40 More Great Flight Simulator Adventures

by Charles Gulick


Sunday Driver

North Position: 17226 Rudder: 32767
East Position: 21061 Ailerons: 32767
Altitude: 440 Flaps: 0
Pitch: 0 Elevators: 32767
Bank: 0 Time: 8:12
Heading: 118 Season: 2-Spring
Airspeed: 0 Wind: 3 Kts, 150
Throttle: 0

This is runway 11 at Westchester County Airport, White Plains, New York. The airport is just this side of the southwestern tip of Connecticut. In fact, by the time you're airborne you'll be crossing the border of Westchester and Fairfield counties.

    But we're not going on any nice little sightseeing trip today. You'll see some sights, sure, and from an unusual perspective. But you may be too busy to enjoy them, at least until you get where we're going.

    Our destination is a secret for the moment. I want to keep you in suspense. But I will say it's important for you to follow my instructions to the letter. If things get fouled up, use Recall and try again until you get it right. Here goes.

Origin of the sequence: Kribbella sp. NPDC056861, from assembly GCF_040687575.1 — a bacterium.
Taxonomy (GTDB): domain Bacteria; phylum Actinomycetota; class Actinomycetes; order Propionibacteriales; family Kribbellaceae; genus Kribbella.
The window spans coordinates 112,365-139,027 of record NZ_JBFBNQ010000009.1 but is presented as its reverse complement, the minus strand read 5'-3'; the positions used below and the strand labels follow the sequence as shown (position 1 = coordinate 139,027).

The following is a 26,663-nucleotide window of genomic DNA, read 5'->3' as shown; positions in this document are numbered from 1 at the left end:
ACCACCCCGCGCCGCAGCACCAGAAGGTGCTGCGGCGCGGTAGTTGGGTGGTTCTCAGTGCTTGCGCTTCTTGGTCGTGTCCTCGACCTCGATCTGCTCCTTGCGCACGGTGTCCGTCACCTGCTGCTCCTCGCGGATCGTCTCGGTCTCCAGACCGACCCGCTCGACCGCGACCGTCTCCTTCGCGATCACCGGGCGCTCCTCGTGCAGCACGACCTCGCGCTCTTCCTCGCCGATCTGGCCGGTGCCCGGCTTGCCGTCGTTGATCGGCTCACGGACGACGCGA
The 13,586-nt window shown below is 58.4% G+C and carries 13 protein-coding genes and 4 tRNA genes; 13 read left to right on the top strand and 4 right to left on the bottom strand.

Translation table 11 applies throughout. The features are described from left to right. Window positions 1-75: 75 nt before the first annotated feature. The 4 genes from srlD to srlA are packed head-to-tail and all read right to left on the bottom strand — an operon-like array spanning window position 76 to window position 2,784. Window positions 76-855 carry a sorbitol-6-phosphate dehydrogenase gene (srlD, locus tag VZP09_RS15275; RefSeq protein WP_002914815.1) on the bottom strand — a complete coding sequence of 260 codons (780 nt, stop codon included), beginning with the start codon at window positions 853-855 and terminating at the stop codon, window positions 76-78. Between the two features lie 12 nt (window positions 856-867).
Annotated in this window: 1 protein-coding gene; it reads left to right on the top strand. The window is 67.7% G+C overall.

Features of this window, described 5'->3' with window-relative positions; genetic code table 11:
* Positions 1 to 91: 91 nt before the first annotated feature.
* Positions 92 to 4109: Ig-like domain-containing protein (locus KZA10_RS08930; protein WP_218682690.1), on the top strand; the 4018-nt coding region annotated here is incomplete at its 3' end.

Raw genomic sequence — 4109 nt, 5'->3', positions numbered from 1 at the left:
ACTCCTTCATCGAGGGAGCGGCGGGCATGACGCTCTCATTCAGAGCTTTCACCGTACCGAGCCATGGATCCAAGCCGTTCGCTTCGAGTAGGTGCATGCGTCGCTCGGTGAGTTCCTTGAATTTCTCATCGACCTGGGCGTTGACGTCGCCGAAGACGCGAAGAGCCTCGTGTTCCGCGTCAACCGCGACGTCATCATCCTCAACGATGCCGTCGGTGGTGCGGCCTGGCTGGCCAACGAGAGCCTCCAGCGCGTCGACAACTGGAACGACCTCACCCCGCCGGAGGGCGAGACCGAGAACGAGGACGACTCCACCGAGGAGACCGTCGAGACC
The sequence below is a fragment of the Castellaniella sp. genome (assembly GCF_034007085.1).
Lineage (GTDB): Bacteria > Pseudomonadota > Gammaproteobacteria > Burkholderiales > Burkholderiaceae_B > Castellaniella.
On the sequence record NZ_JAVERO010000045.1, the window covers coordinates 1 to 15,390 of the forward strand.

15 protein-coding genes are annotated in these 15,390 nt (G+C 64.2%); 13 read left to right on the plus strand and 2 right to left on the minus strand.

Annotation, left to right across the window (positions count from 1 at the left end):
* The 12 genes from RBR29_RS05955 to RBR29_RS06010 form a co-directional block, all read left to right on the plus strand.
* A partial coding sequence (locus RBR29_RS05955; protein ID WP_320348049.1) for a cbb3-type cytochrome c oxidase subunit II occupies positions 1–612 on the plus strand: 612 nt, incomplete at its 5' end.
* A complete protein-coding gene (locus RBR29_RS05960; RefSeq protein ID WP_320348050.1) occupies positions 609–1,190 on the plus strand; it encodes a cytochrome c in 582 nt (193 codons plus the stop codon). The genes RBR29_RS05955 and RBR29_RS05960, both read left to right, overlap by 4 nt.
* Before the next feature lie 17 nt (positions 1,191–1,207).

Make your normal takeoff and climb straight out to 1000 feet. As you pass through 1000, turn right to a heading of 270 degrees. As you turn, gradually reduce your rpm to 1600-1605 and complete your climb at or close to 1500 feet. Adjust altitude as required once you're on your heading, but ultimately trim for straight and level flight at 1500 feet, with a power setting of 1600-1605 rpm, and heading 270.

    The water you're flying toward is the Hudson River. The geography on the other side is more of New York State. You'll fly over the river about where the Tappan Zee Bridge crosses it, although the bridge doesn't appear in the simulation.

    Keep flying straight as long as you can see water ahead of your nose. When the water disappears, turn left to a heading of 210 degrees.

    Maintain your altitude within at least 50 feet of 1500. As you fly, tune your NAV to Kennedy VORTAC, 115.9. Crank your OBI around to a value of 140. That's the radial we want to intercept. The instrument will read TO. Just keep flying for now.

    You're flying over the Palisades, beautiful sheer cliffs that rise above the Hudson on the New Jersey side. Before long, Manhattan begins to take shape ahead, and probably a hair to the right of your course, on Liberty Island, the Statue of Liberty.